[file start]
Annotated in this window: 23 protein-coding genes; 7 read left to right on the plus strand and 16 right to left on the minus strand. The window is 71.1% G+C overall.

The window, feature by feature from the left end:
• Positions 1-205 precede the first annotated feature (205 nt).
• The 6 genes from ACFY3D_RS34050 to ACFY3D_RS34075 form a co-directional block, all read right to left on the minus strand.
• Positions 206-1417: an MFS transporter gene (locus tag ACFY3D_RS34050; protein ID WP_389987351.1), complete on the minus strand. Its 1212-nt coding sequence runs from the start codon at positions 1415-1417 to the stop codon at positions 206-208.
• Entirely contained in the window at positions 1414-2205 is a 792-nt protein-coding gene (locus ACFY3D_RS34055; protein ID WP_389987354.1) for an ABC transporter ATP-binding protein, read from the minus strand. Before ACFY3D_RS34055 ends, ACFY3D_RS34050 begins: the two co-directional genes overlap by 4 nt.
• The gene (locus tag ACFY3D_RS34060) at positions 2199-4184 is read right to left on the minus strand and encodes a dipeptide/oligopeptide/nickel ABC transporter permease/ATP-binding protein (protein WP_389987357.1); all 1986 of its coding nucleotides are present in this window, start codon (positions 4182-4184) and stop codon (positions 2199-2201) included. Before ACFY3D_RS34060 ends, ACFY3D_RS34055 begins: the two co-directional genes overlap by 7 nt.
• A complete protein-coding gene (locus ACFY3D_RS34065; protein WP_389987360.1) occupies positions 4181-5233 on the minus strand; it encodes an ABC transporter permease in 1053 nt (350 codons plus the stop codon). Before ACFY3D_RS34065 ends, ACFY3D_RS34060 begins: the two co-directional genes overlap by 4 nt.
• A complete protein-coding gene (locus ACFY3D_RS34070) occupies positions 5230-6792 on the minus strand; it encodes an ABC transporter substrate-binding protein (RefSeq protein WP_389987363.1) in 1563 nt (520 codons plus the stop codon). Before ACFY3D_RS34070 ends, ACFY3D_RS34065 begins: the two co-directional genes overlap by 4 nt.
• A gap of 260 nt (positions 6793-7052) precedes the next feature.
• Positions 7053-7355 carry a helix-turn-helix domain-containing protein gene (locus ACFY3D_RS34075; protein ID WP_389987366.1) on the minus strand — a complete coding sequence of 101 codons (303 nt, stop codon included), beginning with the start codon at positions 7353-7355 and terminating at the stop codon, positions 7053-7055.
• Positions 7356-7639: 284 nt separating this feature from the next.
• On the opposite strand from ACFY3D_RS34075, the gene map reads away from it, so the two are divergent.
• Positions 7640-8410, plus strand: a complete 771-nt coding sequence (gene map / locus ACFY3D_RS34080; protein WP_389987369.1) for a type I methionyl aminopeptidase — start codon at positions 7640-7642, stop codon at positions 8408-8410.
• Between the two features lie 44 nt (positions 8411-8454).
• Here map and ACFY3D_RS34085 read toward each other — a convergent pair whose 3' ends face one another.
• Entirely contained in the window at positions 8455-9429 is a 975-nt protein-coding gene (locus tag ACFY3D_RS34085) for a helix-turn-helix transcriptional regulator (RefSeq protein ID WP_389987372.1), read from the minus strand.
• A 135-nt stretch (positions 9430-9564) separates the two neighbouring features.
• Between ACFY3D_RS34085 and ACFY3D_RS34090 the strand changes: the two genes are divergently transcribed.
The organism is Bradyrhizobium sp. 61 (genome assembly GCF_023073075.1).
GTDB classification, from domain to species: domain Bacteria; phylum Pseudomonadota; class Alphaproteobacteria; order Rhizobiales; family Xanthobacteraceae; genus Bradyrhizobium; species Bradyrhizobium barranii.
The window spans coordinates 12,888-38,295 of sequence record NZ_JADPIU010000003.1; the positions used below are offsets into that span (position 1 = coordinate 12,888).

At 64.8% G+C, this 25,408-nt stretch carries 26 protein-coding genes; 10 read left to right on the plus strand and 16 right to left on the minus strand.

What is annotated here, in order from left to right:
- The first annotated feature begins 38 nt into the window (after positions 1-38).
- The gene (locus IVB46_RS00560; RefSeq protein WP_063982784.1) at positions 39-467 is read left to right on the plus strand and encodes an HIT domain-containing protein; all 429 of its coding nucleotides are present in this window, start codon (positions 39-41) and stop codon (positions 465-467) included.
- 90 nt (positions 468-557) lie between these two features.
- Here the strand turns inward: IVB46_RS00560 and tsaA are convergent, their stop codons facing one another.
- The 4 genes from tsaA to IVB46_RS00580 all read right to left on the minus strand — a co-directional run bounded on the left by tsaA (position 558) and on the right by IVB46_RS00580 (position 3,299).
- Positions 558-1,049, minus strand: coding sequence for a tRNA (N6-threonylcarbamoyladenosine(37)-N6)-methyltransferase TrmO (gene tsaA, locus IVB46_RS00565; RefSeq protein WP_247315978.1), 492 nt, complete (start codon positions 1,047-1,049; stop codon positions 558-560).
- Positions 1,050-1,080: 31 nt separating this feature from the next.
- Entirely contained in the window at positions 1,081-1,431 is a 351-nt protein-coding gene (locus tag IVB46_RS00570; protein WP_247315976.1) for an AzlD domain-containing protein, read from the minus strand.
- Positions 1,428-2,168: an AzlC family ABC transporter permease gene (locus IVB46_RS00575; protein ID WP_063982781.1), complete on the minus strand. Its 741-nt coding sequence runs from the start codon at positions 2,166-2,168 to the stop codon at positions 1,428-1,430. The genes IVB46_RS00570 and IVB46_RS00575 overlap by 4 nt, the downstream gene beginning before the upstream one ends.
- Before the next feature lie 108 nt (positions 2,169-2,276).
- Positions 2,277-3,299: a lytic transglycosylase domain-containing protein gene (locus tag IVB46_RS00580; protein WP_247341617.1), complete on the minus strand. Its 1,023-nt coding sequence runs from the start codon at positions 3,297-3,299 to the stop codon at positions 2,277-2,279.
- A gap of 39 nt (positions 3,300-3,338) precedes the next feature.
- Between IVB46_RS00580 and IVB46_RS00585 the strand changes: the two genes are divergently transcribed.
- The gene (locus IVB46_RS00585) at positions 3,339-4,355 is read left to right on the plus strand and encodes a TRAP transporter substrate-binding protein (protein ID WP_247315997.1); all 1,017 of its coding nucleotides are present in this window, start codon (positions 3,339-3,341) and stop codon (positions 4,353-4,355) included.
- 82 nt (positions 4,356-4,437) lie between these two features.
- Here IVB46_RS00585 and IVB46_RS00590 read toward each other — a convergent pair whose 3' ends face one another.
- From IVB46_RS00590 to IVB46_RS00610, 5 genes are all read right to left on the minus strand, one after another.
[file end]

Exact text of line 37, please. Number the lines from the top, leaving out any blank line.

- Between IVB46_RS00580 and IVB46_RS00585 the strand changes: the two genes are divergently transcribed.